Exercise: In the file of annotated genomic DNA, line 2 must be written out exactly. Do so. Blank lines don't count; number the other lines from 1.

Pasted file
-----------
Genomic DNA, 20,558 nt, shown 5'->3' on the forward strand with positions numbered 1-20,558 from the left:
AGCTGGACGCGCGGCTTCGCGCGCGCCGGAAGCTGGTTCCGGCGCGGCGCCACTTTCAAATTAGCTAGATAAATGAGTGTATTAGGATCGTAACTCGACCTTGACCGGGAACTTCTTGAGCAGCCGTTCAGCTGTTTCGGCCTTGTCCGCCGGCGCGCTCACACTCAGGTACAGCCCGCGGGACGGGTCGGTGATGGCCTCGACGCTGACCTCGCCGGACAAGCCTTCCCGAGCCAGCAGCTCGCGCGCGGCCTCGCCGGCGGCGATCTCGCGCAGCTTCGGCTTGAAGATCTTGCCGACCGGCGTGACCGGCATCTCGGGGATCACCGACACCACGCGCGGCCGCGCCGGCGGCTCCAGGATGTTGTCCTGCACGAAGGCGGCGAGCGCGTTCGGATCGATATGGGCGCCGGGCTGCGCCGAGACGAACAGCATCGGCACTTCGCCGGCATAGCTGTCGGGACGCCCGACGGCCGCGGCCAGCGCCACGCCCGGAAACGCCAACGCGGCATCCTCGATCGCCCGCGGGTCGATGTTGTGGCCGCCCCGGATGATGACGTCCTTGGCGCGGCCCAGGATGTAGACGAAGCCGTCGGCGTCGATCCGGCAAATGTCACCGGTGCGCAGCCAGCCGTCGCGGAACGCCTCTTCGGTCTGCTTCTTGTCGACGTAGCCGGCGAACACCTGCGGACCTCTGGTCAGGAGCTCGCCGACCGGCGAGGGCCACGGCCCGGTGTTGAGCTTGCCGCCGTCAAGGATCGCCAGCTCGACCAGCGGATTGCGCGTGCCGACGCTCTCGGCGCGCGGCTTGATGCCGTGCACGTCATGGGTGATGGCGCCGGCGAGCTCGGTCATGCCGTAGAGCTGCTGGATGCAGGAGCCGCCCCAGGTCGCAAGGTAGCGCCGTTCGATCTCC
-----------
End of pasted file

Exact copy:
AGCTGGACGCGCGGCTTCGCGCGCGCCGGAAGCTGGTTCCGGCGCGGCGCCACTTTCAAATTAGCTAGATAAATGAGTGTATTAGGATCGTAACTCGACCTTGACCGGGAACTTCTTGAGCAGCCGTTCAGCTGTTTCGGCCTTGTCCGCCGGCGCGCTCACACTCAGGTACAGCCCGCGGGACGGGTCGGTGATGGCCTCGACGCTGACCTCGCCGGACAAGCCTTCCCGAGCCAGCAGCTCGCGCGCGGCCTCGCCGGCGGCGATCTCGCGCAGCTTCGGCTTGAAGATCTTGCCGACCGGCGTGACCGGCATCTCGGGGATCACCGACACCACGCGCGGCCGCGCCGGCGGCTCCAGGATGTTGTCCTGCACGAAGGCGGCGAGCGCGTTCGGATCGATATGGGCGCCGGGCTGCGCCGAGACGAACAGCATCGGCACTTCGCCGGCATAGCTGTCGGGACGCCCGACGGCCGCGGCCAGCGCCACGCCCGGAAACGCCAACGCGGCATCCTCGATCGCCCGCGGGTCGATGTTGTGGCCGCCCCGGATGATGACGTCCTTGGCGCGGCCCAGGATGTAGACGAAGCCGTCGGCGTCGATCCGGCAAATGTCACCGGTGCGCAGCCAGCCGTCGCGGAACGCCTCTTCGGTCTGCTTCTTGTCGACGTAGCCGGCGAACACCTGCGGACCTCTGGTCAGGAGCTCGCCGACCGGCGAGGGCCACGGCCCGGTGTTGAGCTTGCCGCCGTCAAGGATCGCCAGCTCGACCAGCGGATTGCGCGTGCCGACGCTCTCGGCGCGCGGCTTGATGCCGTGCACGTCATGGGTGATGGCGCCGGCGAGCTCGGTCATGCCGTAGAGCTGCTGGATGCAGGAGCCGCCCCAGGTCGCAAGGTAGCGCCGTTCGATCTCC